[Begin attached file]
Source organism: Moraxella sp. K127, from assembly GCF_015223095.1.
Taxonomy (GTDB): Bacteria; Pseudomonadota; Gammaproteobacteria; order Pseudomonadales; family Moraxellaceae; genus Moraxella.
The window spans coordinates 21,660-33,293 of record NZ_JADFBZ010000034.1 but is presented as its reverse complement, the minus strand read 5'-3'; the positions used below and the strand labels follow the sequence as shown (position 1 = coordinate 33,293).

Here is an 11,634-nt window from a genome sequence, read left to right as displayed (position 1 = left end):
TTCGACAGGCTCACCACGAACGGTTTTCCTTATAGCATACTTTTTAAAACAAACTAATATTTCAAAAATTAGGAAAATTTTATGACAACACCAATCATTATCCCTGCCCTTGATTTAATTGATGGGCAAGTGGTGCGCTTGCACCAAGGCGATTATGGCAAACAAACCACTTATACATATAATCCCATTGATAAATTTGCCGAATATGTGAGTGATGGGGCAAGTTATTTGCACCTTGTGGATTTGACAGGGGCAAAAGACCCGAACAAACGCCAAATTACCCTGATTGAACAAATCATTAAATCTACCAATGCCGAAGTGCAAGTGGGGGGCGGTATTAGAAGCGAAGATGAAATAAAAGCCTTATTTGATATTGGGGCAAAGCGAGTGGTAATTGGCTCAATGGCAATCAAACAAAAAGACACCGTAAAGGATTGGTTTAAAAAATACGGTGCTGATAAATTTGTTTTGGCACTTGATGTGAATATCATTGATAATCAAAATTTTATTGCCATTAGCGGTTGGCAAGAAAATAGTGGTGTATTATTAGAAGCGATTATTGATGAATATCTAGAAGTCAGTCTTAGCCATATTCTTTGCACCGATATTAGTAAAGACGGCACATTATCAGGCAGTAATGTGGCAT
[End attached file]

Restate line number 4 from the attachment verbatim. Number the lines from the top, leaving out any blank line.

Here is an 11,634-nt window from a genome sequence, read left to right as displayed (position 1 = left end):